It’s a disgrace to hand notice to nurse treating multiple sclerosis patients, says Redbridge MS Society
PUBLISHED: 08:04 22 February 2013 | UPDATED: 09:01 22 February 2013
“A disgrace” is the conclusion of a charity chairman after a specialist nurse treating about 500 patients with multiple sclerosis was handed her notice.
What is MS?
Multiple sclerosis (MS) is a disease affecting nerves in the brain and spinal cord, causing problems with muscle movement, balance and vision.
- About eight out of 10 people with MS will have the relapsing remitting type of MS. - Someone with this will have periods of time where symptoms are mild or disappear altogether.
- There is no cure for MS but there are a number of treatments that can help including disease-modifying drugs.
- MS is known as an autoimmune condition. This is where something goes wrong with the immune system and it mistakenly attacks healthy body tissue.
- It is estimated that there are about 100,000 people with MS in the UK.
Source: NHS Choices
Dr John Jestico, chairman of the Redbridge branch of Multiple Sclerosis Society UK, helped raise £30,000 for a specialist nurse 10 years ago to create the position.
This was done in agreement with Barking, Havering and Redbridge University Hospitals NHS Trust (BHRUT), which said if they raised the money a specialist nurse would be taken on permanently, according to Dr Jestico.
The nurse made home visits and went to the Marjorie Collins Multiple Sclerosis Day Centre, Grove Road, Chadwell Heath.
Dr Jestico said: “The patients are up in arms about this. We think we have been let down and the health authorities have reneged on their promise after we raised all this money in the first place.”
The project to raise the money for the nurse was adopted by then Mayor of Redbridge Cllr Alan Weinberg.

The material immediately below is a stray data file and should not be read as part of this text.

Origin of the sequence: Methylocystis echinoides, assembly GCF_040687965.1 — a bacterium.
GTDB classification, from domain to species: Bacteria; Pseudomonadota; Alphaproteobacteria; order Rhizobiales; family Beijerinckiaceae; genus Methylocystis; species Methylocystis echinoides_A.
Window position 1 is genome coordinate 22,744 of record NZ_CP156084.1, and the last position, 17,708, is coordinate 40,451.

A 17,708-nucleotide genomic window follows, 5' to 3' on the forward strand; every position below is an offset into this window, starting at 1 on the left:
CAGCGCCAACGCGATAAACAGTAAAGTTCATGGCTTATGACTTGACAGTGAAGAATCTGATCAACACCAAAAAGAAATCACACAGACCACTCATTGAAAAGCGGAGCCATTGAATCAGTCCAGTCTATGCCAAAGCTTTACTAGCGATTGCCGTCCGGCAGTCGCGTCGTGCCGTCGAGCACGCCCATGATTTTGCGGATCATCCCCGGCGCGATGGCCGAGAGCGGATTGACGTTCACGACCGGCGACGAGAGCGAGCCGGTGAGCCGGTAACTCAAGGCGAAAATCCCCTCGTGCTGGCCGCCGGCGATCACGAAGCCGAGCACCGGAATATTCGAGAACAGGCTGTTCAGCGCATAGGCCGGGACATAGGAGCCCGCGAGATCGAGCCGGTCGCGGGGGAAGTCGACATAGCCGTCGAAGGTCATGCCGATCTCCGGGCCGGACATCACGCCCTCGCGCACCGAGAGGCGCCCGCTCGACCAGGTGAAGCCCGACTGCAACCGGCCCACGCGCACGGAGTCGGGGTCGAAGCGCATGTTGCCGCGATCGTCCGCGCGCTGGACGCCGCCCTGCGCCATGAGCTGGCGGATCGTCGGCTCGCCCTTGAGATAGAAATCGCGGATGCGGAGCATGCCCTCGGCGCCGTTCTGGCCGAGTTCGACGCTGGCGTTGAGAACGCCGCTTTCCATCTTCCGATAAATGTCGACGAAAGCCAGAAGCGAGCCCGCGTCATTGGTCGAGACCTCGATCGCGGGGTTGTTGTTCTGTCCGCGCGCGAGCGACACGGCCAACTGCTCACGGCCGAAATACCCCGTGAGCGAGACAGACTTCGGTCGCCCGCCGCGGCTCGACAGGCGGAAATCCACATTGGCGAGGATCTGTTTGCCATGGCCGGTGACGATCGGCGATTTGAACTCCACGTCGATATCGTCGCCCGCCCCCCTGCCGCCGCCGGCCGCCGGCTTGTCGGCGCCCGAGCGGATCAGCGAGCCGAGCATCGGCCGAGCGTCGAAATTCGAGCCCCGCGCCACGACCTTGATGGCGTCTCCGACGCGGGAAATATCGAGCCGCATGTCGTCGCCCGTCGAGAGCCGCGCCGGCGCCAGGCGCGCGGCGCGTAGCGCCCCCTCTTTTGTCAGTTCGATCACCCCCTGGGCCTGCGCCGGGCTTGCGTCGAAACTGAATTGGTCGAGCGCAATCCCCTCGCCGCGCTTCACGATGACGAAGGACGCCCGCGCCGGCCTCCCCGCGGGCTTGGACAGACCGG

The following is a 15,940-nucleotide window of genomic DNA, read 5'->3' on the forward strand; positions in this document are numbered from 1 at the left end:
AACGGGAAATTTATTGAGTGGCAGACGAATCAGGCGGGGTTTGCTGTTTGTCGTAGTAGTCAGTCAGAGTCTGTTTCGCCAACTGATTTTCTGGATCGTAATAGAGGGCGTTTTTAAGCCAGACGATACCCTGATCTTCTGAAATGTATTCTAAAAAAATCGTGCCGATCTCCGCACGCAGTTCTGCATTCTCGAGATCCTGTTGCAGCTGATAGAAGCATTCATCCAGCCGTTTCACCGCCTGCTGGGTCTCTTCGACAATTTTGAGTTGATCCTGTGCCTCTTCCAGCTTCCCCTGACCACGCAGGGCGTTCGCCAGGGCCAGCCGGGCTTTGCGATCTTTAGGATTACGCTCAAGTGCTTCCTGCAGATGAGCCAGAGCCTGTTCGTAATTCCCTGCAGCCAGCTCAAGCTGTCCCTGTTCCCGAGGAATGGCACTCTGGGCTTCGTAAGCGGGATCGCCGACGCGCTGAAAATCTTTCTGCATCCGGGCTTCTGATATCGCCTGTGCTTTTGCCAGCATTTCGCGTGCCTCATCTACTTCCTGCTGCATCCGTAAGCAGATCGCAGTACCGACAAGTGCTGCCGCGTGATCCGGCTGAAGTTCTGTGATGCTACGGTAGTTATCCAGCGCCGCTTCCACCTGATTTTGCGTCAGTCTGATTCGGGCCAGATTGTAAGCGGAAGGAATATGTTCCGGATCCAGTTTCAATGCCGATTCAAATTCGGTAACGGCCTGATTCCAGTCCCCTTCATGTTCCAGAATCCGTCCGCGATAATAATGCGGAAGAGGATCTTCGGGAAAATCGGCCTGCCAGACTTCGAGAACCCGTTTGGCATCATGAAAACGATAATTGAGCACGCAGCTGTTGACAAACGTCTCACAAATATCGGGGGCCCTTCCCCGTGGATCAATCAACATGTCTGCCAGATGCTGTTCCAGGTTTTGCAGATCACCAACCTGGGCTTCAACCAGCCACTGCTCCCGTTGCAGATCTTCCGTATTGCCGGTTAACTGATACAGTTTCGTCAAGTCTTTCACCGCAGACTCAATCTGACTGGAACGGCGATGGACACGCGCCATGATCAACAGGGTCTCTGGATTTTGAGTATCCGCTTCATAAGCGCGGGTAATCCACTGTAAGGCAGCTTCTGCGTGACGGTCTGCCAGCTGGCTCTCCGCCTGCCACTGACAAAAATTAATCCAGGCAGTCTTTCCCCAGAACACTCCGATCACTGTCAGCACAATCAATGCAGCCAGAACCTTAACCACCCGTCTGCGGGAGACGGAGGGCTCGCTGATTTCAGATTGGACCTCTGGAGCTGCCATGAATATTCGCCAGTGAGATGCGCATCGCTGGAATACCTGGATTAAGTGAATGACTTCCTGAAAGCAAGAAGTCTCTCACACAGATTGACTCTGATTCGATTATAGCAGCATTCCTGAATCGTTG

Dr Jestico said: “More than 10 years ago the local people of Redbridge raised £30,000. Without this nurse our patients will suffer as they won’t be able to get any specialist services. It’s a disgrace.”
The nurse acted as a link between the patients and doctor as well as helping with medication and giving specialist support.
“It’s a huge job and she’s specially trained,” Dr Jestico added. “Multiple Sclerosis is the biggest cause of disability in the young.”
Denise Hatton, of Cranbourne Gardens, Barkingside has suffered from MS for about 40 years and said the availability of the specialist nurses had been “invaluable”.
Mrs Hatton said: “It’s such an invaluable service. I think it’s shocking. Cuts need to be made, but they are making them in the wrong places. There aren’t many facilities for us.”
Mike Gill, medical director of the trust, said: “A careful review and consultation process discovered that the clinics run by our MS nurses have a particularly high rate of non-attendance by patients, and it was decided that the care could be provided differently.”
“We are very grateful for the financial support given to the trust by the Redbridge MS Society 12 years ago.”
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